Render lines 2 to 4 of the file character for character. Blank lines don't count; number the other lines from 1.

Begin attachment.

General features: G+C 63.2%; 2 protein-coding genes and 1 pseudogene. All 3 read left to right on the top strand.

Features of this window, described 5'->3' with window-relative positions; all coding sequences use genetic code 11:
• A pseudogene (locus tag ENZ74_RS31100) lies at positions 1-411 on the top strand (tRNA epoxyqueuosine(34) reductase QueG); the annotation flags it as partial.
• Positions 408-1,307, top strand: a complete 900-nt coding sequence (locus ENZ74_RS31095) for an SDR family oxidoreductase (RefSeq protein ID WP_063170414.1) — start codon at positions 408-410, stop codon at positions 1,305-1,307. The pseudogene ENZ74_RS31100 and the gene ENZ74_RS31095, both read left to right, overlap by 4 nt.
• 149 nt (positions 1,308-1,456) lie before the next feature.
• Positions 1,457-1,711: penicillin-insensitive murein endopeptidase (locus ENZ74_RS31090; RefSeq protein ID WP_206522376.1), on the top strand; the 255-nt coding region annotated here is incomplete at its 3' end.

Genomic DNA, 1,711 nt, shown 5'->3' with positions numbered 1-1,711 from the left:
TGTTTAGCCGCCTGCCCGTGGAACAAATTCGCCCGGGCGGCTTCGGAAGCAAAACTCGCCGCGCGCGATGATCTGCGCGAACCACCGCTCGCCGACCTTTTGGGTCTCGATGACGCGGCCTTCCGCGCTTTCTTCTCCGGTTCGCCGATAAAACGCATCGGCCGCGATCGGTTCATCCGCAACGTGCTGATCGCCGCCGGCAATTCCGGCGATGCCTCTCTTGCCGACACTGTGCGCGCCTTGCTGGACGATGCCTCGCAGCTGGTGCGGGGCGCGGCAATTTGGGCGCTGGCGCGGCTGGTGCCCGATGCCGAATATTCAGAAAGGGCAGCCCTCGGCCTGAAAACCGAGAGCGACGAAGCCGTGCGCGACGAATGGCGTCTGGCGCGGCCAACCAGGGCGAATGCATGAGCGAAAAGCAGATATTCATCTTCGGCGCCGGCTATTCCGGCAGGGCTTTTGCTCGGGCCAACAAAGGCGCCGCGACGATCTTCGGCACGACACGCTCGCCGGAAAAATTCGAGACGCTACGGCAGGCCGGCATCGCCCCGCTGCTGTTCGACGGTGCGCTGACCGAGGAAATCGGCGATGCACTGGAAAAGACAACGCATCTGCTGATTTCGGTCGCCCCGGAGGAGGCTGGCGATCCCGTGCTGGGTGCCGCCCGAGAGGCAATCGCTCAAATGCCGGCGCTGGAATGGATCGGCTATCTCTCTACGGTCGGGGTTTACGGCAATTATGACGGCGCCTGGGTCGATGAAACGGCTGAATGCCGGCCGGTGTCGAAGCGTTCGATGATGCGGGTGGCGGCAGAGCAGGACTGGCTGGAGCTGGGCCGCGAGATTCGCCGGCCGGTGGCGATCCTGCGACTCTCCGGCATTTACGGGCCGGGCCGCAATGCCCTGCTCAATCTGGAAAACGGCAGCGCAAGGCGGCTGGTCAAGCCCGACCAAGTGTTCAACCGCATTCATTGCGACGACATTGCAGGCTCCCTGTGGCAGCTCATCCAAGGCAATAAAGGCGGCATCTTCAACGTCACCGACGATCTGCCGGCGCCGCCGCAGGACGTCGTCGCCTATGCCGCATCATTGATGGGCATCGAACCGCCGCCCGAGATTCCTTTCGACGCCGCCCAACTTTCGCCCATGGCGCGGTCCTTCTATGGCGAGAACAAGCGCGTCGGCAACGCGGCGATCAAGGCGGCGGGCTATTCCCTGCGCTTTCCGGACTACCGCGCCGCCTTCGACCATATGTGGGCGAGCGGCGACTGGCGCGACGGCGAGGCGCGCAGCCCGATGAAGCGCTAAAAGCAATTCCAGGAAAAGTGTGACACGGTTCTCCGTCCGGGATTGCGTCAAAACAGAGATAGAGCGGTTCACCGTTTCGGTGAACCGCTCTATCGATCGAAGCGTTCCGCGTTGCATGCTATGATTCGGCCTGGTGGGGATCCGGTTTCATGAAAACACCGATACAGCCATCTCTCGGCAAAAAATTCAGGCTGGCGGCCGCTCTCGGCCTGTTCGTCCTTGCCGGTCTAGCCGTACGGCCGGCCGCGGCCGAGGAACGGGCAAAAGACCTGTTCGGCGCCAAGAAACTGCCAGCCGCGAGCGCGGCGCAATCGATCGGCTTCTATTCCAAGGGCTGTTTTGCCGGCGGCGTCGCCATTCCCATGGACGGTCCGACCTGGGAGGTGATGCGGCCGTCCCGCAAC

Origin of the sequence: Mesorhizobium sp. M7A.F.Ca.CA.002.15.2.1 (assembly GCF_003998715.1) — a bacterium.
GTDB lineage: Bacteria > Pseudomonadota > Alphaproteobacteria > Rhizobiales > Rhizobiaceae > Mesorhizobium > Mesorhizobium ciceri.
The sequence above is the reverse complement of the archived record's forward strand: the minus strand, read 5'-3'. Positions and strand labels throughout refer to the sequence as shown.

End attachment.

Features of this window, described 5'->3' with window-relative positions; all coding sequences use genetic code 11:
• A pseudogene (locus tag ENZ74_RS31100) lies at positions 1-411 on the top strand (tRNA epoxyqueuosine(34) reductase QueG); the annotation flags it as partial.
• Positions 408-1,307, top strand: a complete 900-nt coding sequence (locus ENZ74_RS31095) for an SDR family oxidoreductase (RefSeq protein ID WP_063170414.1) — start codon at positions 408-410, stop codon at positions 1,305-1,307. The pseudogene ENZ74_RS31100 and the gene ENZ74_RS31095, both read left to right, overlap by 4 nt.